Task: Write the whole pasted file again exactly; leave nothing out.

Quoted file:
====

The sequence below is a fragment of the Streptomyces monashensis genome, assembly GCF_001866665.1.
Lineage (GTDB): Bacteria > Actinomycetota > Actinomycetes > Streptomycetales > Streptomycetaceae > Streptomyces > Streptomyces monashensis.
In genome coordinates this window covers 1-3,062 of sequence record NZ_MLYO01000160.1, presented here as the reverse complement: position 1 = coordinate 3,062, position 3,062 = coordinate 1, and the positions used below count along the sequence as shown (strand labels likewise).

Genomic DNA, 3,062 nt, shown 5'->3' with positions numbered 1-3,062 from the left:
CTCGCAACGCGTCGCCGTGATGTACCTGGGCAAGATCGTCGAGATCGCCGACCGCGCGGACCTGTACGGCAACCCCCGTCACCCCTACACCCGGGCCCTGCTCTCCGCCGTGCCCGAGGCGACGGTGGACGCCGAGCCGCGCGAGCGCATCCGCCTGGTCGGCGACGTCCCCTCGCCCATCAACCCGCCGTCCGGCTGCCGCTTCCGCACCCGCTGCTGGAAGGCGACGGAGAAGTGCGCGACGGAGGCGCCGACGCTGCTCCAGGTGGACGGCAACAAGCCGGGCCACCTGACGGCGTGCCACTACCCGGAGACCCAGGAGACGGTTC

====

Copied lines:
The sequence below is a fragment of the Streptomyces monashensis genome, assembly GCF_001866665.1.
Lineage (GTDB): Bacteria > Actinomycetota > Actinomycetes > Streptomycetales > Streptomycetaceae > Streptomyces > Streptomyces monashensis.
In genome coordinates this window covers 1-3,062 of sequence record NZ_MLYO01000160.1, presented here as the reverse complement: position 1 = coordinate 3,062, position 3,062 = coordinate 1, and the positions used below count along the sequence as shown (strand labels likewise).

Genomic DNA, 3,062 nt, shown 5'->3' with positions numbered 1-3,062 from the left:
CTCGCAACGCGTCGCCGTGATGTACCTGGGCAAGATCGTCGAGATCGCCGACCGCGCGGACCTGTACGGCAACCCCCGTCACCCCTACACCCGGGCCCTGCTCTCCGCCGTGCCCGAGGCGACGGTGGACGCCGAGCCGCGCGAGCGCATCCGCCTGGTCGGCGACGTCCCCTCGCCCATCAACCCGCCGTCCGGCTGCCGCTTCCGCACCCGCTGCTGGAAGGCGACGGAGAAGTGCGCGACGGAGGCGCCGACGCTGCTCCAGGTGGACGGCAACAAGCCGGGCCACCTGACGGCGTGCCACTACCCGGAGACCCAGGAGACGGTTC